On March 1, the NESCAC Alcohol Survey will be administered to students at Bowdoin and nine other NESCAC schools. Trinity is the only institution that has elected not to participate this year. 

The survey, administered every three years, was first implemented in 2012 and was coordinated by Bowdoin. This year Tufts will coordinate  the survey, compile the data and share the results with its peers over the summer. 

Dean of Student Affairs Tim Foster said that this survey will strongly resemble the previous one in terms of content, consisting of both qualitative and quantitative questions about student’s decisions pertaining to alcohol use on campus. 

Among NESCAC schools, Bowdoin had the highest response rate, at 79 percent, for the last survey.

“I think the sample is plenty large enough for us to feel like it gives us a pretty good indication of behavior and practices revolving around alcohol on campus,” said Foster. 

Information from the last survey was used in the fall of 2012 to implement new alcohol education programs such as Alcohol Screening Day. Peer Health also expanded its Peer 2 Peer program by meeting with students individually at the beginning of their first year at Bowdoin to discuss the College’s drinking culture. 

Programs such as CHOICES and the Alcohol Team (A-Team) have increased their programming on campus since the survey to better address the needs of the student body.

Associate Director of Health Promotion Whitney Hogan said that most of these programs have been very well attended and have certainly played a role in influencing the alcohol culture on campus. 

“I would say—anecdotally—that I have seen less transports over the last few years,” said Hogan.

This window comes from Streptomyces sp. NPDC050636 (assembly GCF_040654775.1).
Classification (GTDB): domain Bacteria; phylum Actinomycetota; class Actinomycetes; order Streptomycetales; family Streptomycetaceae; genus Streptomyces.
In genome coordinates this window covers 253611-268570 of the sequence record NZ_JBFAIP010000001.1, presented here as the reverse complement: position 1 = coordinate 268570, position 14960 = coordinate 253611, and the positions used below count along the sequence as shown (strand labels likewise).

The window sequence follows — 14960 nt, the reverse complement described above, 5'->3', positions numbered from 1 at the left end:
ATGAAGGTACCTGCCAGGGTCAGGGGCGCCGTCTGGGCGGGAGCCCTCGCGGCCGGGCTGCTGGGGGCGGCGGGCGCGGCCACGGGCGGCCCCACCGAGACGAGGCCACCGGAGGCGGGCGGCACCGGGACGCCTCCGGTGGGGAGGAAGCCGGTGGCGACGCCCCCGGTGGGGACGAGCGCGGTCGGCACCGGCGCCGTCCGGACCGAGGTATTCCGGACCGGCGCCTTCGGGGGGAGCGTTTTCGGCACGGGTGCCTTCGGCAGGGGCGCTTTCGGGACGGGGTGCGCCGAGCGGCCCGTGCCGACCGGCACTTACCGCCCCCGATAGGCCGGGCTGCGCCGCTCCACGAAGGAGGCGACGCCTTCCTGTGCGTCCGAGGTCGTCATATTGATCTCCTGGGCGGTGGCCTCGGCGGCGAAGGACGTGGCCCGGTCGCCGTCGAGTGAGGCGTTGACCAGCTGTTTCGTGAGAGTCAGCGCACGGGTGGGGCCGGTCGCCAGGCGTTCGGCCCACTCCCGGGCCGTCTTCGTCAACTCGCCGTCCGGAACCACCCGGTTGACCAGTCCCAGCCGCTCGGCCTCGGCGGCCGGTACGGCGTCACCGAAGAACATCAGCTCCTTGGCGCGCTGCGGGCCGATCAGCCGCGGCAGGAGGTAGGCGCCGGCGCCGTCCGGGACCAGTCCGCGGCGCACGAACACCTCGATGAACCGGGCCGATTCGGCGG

Based on what she has observed on campus, Hogan said that this reduction may be related to students’ willingness to call Security and Security’s willingness to do health and wellness checks. 

“I think also a broader conversation that has been happening on campus around students thinking about alcohol use in terms of respect versus disrespect—both respecting themselves and respecting the people around them,” said Hogan. 

In 2012, 93 percent of students reported that they believed Bowdoin’s alcohol policy encouraged seeking help from Security or other staff members, compared to only 77 percent at other NESCAC schools.

“I think the best way to cause change on a small campus is to get students talking about a specific issue and I think there’s more conversation about alcohol and alcohol use now than there was a handful of years ago,” said Hogan. 

Additionally, 42 percent of students reported drinking occasionally in 2012, while 41 percent said they drank often.

By comparing the results of the last survey with this year’s results, the College will be able to see the impact that these programs have made on campus.
Both Foster and Hogan said that the results of this year’s survey will be used to think about how to approach alcohol education going forward. 

“I think we have to wait and see what the data tells us, but there were some interesting and somewhat surprising results last time that were then helpful for us,” said Foster. 
Along with the data from its own student body, Bowdoin receives the data of other NESCAC schools, without those schools being identified. Foster said that this aspect does not diminish the importance of the data.

“These are peer schools of ours and so we can see how we compare to schools that are populated by similar students,” said Foster.

“While we don’t know specifically who the other schools are, we get a good sense of how we compare to other individual NESCAC peer schools in certain categories,” he added.

Although Trinity participated in 2012, this year it has decided against participating. Both Wesleyan and Amherst did not participate in the previous survey but will take part this year. 

“I think that we have a really robust program on campus compared to a lot of other colleges,” said Hogan. “I would say that in general we’re doing more to tackle dangerous and disrespectful alcohol use than other campuses are.”

Meg Robbins contributed to this report.